To a Porsche collector like Walter Hoffmann, the black G-Series 911 he stumbled upon in 2008 looked unremarkable on first inspection. Save for the presence of a highly unusual acid yellow Recaro interior.
This was enough to encourage Hoffman to dig a little deeper, but an early delve into the car’s identity threw up more questions than answers. This was a 1974 model year car, but appeared to be running a later 3.0-litre engine. It also sported a ‘Turbo’ style rear spoiler, again not something Zuffenhausen had offered at the time. These elements could have been added later, but both looked original.
Not entirely convinced, Hoffman decided to buy the car anyway, with the intention of retro-fitting a period-correct 2.7-litre engine he already had at home in Hermeskeil. A deal was struck and he tentatively drove the car away.
Back in his garage, Hoffman began to do a little more detective work. The engine was indeed a 3.0-litre unit of the type Porsche launched in 1975 in the 911 Carrera 3.0. Making 149 kW (200 PS), this was almost as powerful as the legendary Carrera RS 2.7, but benefitted from the more efficient and reliable Bosch K-Jetronic injection system. This same engine also provided the basis for the 911 Turbo, which arrived in 1975 with that iconic whale tail rear wing. Could there be a connection?
In the early days of Porsche, when the company was still a very small concern, development mules were often deputised as company cars. After some further research, Hoffman established that the curious example before him was just such a car.
From July 1974 to January 1976, this very 911 was at the disposal of none other than Prof. Dr.-Ing. Ernst Fuhrmann – father of the famous four-cam racing engine and by then first Chairman of the Executive Board.
There could scarcely be a more illustrious former keeper. Fuhrmann was one of Porsche's first employees. Born in Vienna, he joined the design office as early as 1947, when it was still located in Gmünd in Carinthia. Together with Ferry Porsche, the young engineer worked on numerous external commissions, including the supercharged, all-wheel drive Cisitalia 360 racer.
In 1950, Fuhrmann earned his doctorate in mechanical engineering; the topic of his thesis: ‘Valve trains for high-speed combustion engines’. The following year, Ferry Porsche commissioned him to develop a high-performance version of the four-cylinder boxer engine that the 356 series had inherited from VW. The result was the famous vertical shaft engine, with radical design features such as two overhead camshafts per cylinder bank, twin spark ignition and a dry sump.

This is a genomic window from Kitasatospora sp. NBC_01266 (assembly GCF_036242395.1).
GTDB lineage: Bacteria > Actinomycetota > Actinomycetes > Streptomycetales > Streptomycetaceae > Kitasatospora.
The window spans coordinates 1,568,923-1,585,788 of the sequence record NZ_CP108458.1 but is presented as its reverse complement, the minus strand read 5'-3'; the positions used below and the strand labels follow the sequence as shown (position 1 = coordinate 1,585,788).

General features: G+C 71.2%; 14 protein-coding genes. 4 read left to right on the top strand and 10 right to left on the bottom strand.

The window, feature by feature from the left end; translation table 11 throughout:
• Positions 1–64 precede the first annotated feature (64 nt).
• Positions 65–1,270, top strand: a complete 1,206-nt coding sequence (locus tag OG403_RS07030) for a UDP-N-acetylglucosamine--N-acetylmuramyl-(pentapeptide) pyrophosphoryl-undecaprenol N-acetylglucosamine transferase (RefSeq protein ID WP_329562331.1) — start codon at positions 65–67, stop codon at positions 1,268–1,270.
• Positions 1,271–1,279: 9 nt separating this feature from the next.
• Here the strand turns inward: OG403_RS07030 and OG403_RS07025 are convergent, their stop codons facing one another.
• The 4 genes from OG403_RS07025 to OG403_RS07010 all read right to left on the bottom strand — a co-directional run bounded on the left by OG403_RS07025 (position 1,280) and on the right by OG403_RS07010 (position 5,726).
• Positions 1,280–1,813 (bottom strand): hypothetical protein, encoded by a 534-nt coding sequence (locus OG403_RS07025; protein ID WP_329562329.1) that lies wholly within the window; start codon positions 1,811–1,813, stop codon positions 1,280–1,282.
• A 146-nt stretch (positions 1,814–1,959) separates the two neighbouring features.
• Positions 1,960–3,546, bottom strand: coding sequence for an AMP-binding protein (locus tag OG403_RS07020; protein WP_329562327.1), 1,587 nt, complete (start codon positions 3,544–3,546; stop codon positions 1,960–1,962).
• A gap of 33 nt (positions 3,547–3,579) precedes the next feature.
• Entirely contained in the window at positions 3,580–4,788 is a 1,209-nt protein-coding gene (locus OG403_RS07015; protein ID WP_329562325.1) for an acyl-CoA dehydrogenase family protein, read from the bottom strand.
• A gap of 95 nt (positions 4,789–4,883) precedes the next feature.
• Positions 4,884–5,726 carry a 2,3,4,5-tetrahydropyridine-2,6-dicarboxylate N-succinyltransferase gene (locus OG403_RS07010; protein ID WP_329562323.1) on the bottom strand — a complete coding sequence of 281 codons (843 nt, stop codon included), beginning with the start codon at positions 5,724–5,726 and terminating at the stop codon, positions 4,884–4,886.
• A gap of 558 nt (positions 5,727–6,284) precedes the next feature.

The 1.5-litre boxer engine, henceforth known as the Fuhrmann engine, shaped the image of Porsche in the 1950s. The complex aluminium four-cylinder design spun to 8,000 rpm, powering the 356 Carreras and a variety of race cars to prominent international racing success.
Fuhrmann's ambition as an engineer was unsated, however, and his passion so all-consuming that if the company coffers could not pay for certain components, he would sometimes source them at his own expense. Overlooked for the role of Technical Director in 1956, Fuhrmann left Porsche and joined the engine parts manufacturer Goetze, whose boss – himself a passionate owner of a 356 Carrera – soon entrusted him with technical development there.
When KG morphed into AG in 1972, Fuhrmann returned as Porsche’s first external manager, initially as Spokesman of the Executive Board and from November 1976 as Chairman of the Executive Board. He took over in troubled times, however, and drove the controversial development of both the 924 and 928 transaxle models, earning him an unfair reputation in certain quarters for wanting to bury the 911.
But it was Fuhrmann who, despite huge resistance, pushed through the production of the Carrera RS 2.7 and shortly afterwards advanced the original, era-defining 911 Turbo. Porsche’s first supercar would alter the automotive landscape forever, emboldened by its newly-developed 3.0-litre boxer and mighty, unmistakable rear wing. Walter Hoffmann’s blind purchase could hardly have been more significant.